Friday, February 26, 2010

Not Saying It

My brother Michael and his wife Deb and their two children Daisy and Flo are here, visiting from Amsterdam, where they live, until Sunday. I haven't seen much of them so far though as I've been working away from home such a lot this week.

My mother's having a great time. They went to the Museum today and she loved it. I am happy that she's had such a good time, but sad that I don't often enough give her such great times.

"And did I tell you we went to Casa Mia for lunch yesterday? It was wonderful! I wish you could have been there! It was like a party!"

Instantly I'm furious. I open my mouth to say it.

"Mum, I hate parties! I have hated parties all my life! You always say it was like a party as your top indicator of enjoyment - - well, to me they are pure misery and I wish you could understand, just for five minutes, how much I've always hated them and how painful I have always found it when you can't understand this."

But I didn't say it of course. Instead I said "Well we're going to an Indian restaurant tomorrow and I expect you'll enjoy that too."

I don't know if my seething anger was obvious to her - I don't think so and I hope not. Why can't I just get over it, and understand that she's eighty-five, and that there are some things she will always say, and that she can't help it, and that it doesn't matter? Although I didn't say the paragraph above, I can't bear myself for wanting to say such things, to the kindest, most well-meaning mother in the world.

Sometimes I really, really hate myself and this was one of those times.


Blogger Yorkshire Pudding said...

We are so used to logicality - justifying the things we say and do but sometimes there are feelings which have no logic - they just well up in us and it's wrong to try to logic them away.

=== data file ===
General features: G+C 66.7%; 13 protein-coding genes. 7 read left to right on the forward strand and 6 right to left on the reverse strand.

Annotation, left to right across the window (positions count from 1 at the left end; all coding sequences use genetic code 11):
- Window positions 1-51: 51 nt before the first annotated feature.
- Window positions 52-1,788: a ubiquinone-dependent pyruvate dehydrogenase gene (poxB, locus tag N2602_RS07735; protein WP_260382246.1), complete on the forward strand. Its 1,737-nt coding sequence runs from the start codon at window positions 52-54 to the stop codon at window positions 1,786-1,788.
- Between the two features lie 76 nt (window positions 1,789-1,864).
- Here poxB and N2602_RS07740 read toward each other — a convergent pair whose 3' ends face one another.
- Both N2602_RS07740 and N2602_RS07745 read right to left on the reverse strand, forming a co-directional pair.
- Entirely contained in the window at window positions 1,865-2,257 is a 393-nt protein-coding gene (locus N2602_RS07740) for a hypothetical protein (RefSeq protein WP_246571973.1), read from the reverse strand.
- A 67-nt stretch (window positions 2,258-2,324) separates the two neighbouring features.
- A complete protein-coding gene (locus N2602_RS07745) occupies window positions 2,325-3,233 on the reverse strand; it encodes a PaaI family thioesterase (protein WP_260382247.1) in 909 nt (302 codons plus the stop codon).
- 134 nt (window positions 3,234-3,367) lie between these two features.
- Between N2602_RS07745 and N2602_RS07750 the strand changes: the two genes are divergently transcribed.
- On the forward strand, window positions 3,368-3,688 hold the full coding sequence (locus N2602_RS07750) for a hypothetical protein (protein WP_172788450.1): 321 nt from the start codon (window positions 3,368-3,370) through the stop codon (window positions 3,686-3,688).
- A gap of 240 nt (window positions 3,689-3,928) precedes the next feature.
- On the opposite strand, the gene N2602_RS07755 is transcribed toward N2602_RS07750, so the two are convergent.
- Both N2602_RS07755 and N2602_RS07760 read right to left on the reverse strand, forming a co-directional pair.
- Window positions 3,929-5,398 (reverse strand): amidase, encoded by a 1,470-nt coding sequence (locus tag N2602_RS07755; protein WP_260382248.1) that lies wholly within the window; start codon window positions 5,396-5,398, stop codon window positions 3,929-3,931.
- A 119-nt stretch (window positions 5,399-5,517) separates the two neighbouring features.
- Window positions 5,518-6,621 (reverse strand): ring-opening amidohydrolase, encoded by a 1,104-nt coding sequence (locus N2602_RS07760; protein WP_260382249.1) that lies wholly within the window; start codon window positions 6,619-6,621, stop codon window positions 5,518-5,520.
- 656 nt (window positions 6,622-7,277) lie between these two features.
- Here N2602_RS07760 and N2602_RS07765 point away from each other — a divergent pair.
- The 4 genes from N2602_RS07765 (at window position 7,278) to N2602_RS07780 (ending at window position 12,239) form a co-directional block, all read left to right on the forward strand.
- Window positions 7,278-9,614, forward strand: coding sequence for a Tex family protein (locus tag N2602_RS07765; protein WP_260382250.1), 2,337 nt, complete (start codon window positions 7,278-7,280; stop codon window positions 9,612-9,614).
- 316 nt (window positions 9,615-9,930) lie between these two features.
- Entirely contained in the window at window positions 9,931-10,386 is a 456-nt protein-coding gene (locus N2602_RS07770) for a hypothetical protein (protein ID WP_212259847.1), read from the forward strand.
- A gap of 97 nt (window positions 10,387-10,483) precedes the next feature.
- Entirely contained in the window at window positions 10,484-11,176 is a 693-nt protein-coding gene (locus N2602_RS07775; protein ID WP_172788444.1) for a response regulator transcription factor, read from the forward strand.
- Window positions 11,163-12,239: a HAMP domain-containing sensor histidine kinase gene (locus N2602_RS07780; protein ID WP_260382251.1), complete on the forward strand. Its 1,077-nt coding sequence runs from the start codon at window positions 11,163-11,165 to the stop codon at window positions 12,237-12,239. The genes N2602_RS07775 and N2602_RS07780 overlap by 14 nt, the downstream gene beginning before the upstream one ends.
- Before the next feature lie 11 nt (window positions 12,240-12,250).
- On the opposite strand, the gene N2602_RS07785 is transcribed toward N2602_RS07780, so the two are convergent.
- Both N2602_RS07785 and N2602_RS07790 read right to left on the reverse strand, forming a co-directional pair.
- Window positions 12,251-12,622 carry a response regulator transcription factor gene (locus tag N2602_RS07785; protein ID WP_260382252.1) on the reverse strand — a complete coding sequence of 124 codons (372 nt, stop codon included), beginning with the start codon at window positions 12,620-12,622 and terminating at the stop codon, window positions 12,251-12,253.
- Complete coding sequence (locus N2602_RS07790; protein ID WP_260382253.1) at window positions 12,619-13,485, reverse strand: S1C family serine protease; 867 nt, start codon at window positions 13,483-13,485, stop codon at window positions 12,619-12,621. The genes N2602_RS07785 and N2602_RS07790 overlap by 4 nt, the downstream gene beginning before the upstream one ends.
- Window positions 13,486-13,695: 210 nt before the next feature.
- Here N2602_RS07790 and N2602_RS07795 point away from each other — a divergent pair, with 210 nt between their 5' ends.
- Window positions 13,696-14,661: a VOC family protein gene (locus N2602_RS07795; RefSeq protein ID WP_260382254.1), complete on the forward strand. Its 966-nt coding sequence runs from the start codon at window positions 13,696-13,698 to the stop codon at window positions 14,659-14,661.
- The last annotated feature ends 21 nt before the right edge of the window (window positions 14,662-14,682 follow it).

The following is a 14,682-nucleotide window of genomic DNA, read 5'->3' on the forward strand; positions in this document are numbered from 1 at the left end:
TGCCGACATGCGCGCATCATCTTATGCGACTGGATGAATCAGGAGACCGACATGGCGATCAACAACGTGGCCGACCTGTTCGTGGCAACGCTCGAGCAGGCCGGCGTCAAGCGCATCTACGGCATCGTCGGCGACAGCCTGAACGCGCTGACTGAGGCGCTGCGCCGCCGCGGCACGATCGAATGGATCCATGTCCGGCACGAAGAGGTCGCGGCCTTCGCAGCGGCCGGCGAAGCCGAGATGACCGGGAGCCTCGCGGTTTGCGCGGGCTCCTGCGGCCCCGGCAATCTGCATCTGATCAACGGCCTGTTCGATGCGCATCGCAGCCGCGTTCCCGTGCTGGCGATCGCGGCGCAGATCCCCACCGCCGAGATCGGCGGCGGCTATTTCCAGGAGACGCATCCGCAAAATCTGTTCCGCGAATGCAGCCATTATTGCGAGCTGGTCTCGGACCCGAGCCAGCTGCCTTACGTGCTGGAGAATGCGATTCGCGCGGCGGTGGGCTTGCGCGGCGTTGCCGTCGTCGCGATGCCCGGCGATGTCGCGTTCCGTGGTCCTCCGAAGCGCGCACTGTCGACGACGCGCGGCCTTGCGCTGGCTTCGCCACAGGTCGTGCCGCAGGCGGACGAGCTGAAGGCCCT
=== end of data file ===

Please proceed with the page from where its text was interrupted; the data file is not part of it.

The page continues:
12:24 am  
Blogger Silverback said...

You're being very hard on yourself, Daphne.

You've had a long, hard week with not enough sleep most nights. I know you also worry about Obama's health care reforms, the jihad placed on Switzerland by Col. Gadaffi and whether Leeds will win tomorrow.

So don't beat yourself up. In any case, that's my job !

5:02 am  
Anonymous Milo said...

We ALL treat our parents like that so you're not alone. I have been exactly the same my whole life.

What's obvious is that your mother is an E and you're an I (on the MBTI preference indicators thing I mentioned a while ago) that we went through at work. 'E's love parties and social engagements, 'I's very rarely. Sheridan is the polar opposite of me - an ISTJ, I'm an ENFP. He is confident and accomplished in his job and being around people, but he doesn't LIKE social engagements, parties, any grouping of more than 4, etc. Whereas I really do.

The E means you are 'energized' from being around other people and if you are an I you get energy by recharging (more on your own without big groups of people).

8:18 am  
Blogger Ailbhe said...

But Daphne, her age doesn't alter the fact that she's known you all your life and still not grasped this very fundamental point about your character, which people who've known you much shorter times have grasped without difficulty. You're allowed to be annoyed about that while you still love and admire her.

You're right that you shouldn't say so, of course. But even almost perfect mothers make big mistakes.

11:09 am  
Anonymous Ruth said...

Thank goodness you have this blog and us readers to sound off to. I, for one, completely understand the frustration and annoyance a parent can instil. It's maddening isn't it but, like Silverback, I think you are being very hard on yourself.

Please don't hate yourself or, if you must, remember to forgive yourself too.

2:11 pm  

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